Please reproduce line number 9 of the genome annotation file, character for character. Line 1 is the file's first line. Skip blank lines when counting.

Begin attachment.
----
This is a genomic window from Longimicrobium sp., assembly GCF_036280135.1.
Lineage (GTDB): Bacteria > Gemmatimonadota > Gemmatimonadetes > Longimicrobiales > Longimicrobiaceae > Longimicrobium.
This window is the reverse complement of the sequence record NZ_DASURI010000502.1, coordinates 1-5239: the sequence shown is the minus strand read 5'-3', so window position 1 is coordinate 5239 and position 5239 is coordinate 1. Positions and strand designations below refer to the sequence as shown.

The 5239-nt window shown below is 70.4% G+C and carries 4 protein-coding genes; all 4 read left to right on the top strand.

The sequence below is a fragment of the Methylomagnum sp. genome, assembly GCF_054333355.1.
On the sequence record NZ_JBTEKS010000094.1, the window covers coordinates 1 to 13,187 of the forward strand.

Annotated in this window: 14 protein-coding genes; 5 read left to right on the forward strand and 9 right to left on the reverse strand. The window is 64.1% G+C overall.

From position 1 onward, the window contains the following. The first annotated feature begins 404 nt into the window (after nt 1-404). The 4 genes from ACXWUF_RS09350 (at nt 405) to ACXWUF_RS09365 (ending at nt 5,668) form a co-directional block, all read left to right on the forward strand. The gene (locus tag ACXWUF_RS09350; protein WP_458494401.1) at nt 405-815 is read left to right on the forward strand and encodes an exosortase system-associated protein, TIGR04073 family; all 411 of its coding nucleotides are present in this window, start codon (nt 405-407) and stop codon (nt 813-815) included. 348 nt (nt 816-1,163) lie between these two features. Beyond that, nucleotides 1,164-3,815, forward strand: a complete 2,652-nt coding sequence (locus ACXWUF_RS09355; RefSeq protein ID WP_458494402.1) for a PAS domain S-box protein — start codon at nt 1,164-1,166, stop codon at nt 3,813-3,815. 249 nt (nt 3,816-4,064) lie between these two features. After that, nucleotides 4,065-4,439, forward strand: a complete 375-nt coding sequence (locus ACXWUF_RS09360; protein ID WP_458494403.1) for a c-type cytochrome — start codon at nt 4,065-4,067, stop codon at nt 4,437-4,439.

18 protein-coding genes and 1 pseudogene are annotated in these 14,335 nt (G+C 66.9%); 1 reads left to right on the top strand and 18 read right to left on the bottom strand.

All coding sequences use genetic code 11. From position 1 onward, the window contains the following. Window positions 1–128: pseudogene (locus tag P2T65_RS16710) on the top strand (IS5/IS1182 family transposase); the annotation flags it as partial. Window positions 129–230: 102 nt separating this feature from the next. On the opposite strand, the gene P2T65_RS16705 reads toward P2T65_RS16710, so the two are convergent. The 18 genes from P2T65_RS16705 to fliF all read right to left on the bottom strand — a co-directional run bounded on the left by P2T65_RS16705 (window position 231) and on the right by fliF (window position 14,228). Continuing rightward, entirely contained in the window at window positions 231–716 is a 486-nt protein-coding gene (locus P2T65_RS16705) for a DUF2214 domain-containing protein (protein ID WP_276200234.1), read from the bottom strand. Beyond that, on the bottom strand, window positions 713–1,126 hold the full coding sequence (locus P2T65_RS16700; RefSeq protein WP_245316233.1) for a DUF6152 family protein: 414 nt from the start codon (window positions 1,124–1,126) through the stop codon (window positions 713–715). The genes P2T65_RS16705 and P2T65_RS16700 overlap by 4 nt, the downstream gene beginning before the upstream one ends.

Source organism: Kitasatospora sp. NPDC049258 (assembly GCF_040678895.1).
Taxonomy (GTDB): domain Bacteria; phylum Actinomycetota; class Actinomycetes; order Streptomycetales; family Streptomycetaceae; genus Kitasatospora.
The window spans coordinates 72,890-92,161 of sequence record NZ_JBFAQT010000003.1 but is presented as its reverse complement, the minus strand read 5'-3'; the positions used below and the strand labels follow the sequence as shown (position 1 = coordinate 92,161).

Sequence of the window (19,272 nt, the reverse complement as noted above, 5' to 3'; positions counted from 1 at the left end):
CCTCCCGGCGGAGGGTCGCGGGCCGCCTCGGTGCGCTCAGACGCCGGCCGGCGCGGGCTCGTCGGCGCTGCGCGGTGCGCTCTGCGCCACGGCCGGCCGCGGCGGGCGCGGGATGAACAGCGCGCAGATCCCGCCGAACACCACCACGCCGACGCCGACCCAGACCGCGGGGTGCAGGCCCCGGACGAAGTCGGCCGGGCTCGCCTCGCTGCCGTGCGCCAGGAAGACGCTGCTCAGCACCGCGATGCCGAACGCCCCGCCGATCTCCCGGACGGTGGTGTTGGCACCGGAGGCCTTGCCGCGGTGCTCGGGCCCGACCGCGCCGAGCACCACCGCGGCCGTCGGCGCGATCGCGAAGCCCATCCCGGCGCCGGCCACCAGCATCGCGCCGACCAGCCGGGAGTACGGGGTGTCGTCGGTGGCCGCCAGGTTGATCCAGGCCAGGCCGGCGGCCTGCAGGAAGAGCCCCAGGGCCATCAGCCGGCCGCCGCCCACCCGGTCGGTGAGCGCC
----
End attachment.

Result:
18 protein-coding genes and 1 pseudogene are annotated in these 14,335 nt (G+C 66.9%); 1 reads left to right on the top strand and 18 read right to left on the bottom strand.